LEHI, Utah, Nov. 27, 2016 (Gephardt Daily) — Nearly a week after her accidental choking by a mini-blind cord, the 3-year-old daughter of Reno Mahe — BYU running backs coach and former NFL player — continues to fight for her life at Primary Children’s Hospital.
Mahe’s wife Sunny posted on Facebook Sunday that after the Tuesday accident, “Elsie’s condition continues to slowly slip. And yet we feel peace.”
Sunny Mahe posted to the Mahe Update Facebook page, which has 5,292 followers, at approximately 2:40 p.m. Sunday. The post has a strong element of faith. Reno and Sunny Mahe and their eight children are members of The Church of Jesus Christ of Latter-day Saints.
The post reads, in full:
“John 14:27 Peace I leave with you, my peace I give unto you: not as the world giveth, give I unto you. Let not your heart be troubled, neither let it be afraid.
“Elsie’s condition continues to slowly slip. And yet we feel peace.
“Something that I had grappled with early on in the MRI diagnosis was ‘why was I able to save her, yet I was not able to save her?’
“There were many miracles that I witnessed in the process of finding Elsie, performing CPR, and ultimately transporting her to the hospital.
“I never really watch neighbors’ kids. Often, I think they wouldn’t think to ask me because I have so many of my own. I also am typically ashamed at being unable to keep up with the house and the mess that 7 kids make, so I don’t volunteer.
“But my in-laws had come and cleaned out my garages and basement the weekend before and the house was in acceptable enough condition that when a friend asked if I could watch her kids that morning, I said yes. If not for her little girl being at my home, I would not have found Elsie. While performing CPR (which I have never done before and only took one class for girls camp certification in high school, another recognized miracle), I sent my son Tank for help. My neighbor ‘happened’ to be running a little late for work and was already walking out the door. Because we live here in Utah, where many members of our faith reside, my neighbor already had consecrated oil to give her a priesthood blessing. The first responders on the scene from the 911 call just ‘happened’ to be at Cabela’s — less than 3 minutes from my home.
“And so I had hoped that these miracles would preclude the miracle of Elsie’s life being preserved. But her brain is only functioning enough to give her body oxygen and perform very basic functions, and those have begun to decline as well.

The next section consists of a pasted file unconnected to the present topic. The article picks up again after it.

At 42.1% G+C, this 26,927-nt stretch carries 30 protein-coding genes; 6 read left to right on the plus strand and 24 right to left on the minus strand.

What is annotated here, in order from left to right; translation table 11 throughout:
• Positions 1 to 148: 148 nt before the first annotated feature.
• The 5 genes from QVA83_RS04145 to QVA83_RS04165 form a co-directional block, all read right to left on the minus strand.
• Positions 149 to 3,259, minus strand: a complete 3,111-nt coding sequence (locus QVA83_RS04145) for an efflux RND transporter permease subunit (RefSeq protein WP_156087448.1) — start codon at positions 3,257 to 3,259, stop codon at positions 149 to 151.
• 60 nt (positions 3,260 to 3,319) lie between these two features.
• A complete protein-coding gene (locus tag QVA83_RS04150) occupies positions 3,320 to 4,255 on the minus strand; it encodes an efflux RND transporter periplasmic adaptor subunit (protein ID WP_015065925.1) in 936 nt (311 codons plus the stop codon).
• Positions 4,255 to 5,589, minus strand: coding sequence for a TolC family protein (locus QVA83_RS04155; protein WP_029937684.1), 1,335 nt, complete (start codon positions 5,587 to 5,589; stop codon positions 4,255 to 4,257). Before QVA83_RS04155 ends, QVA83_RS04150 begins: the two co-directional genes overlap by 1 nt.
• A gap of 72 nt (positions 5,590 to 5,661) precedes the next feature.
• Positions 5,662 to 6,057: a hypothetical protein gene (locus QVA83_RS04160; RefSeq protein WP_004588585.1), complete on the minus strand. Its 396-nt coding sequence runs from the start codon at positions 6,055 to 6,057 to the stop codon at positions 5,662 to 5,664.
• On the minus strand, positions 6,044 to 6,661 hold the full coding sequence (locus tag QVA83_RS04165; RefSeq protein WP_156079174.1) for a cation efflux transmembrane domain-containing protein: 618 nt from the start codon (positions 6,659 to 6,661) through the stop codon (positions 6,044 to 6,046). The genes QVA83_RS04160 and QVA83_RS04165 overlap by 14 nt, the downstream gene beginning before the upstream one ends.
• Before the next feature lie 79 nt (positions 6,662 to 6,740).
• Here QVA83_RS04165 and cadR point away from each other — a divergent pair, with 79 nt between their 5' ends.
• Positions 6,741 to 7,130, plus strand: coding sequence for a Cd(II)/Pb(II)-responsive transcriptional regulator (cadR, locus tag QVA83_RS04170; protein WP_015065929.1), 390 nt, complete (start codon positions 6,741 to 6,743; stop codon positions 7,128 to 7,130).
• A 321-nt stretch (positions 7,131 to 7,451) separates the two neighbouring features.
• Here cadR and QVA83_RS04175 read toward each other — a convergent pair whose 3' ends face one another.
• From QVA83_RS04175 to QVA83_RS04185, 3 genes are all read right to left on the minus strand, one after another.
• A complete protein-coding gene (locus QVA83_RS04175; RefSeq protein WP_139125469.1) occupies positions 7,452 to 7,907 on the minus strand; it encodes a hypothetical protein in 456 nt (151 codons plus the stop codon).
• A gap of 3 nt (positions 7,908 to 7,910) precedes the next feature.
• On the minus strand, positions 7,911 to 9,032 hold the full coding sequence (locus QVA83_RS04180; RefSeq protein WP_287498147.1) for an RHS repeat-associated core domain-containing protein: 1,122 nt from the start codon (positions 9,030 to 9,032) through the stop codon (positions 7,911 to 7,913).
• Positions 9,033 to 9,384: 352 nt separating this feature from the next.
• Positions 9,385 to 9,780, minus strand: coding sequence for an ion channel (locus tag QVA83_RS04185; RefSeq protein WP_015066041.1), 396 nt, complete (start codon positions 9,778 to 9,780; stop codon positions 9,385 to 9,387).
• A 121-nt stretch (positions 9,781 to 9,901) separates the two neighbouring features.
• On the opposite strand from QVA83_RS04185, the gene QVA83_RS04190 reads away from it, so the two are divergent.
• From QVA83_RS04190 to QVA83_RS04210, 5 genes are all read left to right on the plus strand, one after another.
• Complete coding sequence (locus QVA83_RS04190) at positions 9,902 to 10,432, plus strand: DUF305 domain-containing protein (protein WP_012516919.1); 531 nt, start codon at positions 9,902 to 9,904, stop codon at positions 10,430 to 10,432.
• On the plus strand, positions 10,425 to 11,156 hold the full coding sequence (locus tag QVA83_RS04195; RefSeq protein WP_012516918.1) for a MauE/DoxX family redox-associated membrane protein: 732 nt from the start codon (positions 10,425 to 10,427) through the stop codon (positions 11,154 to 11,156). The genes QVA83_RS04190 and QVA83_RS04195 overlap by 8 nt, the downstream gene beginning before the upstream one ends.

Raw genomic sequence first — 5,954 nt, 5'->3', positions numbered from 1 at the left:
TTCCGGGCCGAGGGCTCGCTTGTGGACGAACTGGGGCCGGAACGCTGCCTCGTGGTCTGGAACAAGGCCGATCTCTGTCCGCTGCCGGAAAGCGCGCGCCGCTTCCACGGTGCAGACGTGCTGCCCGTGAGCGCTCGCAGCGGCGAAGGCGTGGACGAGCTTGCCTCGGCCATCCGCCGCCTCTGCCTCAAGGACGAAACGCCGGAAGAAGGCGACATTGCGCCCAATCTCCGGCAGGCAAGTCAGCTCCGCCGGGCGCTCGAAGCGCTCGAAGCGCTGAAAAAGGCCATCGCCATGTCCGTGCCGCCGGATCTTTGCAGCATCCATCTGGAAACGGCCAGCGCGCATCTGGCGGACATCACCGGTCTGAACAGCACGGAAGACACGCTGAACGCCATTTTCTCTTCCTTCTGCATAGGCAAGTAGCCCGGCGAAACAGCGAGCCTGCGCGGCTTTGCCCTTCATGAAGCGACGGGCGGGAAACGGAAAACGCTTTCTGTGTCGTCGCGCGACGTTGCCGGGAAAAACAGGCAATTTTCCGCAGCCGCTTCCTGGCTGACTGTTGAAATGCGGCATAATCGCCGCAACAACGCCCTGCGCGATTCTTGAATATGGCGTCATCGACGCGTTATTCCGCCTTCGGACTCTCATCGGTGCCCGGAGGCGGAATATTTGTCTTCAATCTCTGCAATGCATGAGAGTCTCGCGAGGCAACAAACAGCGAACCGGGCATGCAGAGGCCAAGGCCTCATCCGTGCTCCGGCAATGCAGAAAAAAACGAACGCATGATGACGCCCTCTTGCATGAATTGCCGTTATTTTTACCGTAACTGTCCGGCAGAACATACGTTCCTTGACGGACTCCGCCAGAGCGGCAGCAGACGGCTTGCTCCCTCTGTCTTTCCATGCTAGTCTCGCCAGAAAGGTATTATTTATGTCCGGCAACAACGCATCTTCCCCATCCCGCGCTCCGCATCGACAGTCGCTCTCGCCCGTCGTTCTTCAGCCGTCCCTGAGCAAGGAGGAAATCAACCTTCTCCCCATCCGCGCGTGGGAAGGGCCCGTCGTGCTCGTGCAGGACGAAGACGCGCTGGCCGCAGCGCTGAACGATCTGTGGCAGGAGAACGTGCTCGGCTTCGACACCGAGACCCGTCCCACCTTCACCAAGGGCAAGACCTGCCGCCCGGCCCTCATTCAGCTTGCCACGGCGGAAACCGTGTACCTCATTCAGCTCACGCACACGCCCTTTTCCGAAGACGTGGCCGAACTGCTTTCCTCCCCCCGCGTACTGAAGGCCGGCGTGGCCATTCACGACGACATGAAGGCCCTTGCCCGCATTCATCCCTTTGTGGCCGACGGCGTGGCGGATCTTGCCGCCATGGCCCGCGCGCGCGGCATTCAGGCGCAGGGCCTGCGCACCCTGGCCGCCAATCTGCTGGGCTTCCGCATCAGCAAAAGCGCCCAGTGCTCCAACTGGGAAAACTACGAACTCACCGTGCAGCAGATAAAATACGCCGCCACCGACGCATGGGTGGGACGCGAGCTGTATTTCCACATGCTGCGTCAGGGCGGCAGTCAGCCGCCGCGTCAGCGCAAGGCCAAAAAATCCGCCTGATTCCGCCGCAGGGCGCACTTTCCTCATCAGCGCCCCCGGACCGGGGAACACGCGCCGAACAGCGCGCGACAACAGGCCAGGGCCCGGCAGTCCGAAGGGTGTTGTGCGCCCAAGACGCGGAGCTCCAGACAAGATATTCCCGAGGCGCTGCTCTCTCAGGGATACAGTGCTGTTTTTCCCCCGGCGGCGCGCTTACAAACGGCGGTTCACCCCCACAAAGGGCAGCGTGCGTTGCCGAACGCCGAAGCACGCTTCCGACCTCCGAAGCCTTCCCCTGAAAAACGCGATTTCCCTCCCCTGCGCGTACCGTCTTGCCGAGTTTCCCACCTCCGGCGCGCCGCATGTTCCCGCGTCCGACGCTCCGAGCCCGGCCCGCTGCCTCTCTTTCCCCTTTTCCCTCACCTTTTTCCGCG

“We received some much needed clarity while worshipping at the Salt Lake City Temple. The miraculous healing we have been praying for is not FOR Elsie, but FROM Elsie. We met this morning with a representative from the hospital organ donation team and feel confident that this is the Lord’s will for Elsie — to be a life saving miracle for others. It is not the miracle that we wanted, but it is the one we got. It is still a miracle.
“She is comfortable and not in pain. We will stay by her side and continue to love her forever. We do not have a timeline for how long this transition will take.
“Your prayers and fasting have been badly needed for Reno and I, for our children and for our extended families. We continue to be attended by angels – seen and unseen – and truly have been given strength beyond our own capacity. Thank you for this gift. My friends of all faiths, thank you for your sustaining love, support, prayers and fasts. I believe it to be the reason I have not fallen to pieces and am able to be a strength to my family. May the Lord bless each of you for your caring and kindness to my family.”
The Facebook page also has shared information on what doctors initially found. Elsie was sedated, and a ventilator helped her breathe. Doctors found no swelling or blood on the brain, but family members were warned that could change. The toddler had no broken bones. Her period of oxygen deprivation is the cause of her critical injuries.
A later post revealed that Elsie was breathing on her own, and had responded to a finger pinch, but doctors had warned that it was still too early to know the child’s prognosis.
A GoFundMe page was created to support the family, with $44,323 of a $50,000 goal raised in just five days, as of 4 p.m. Sunday.
Reno Mahe, who both attended and played for BYU, spent five seasons in the NFL for the Philadelphia Eagles and played in Super Bowl XXXIX as a member of the 2004 NFC Championship team.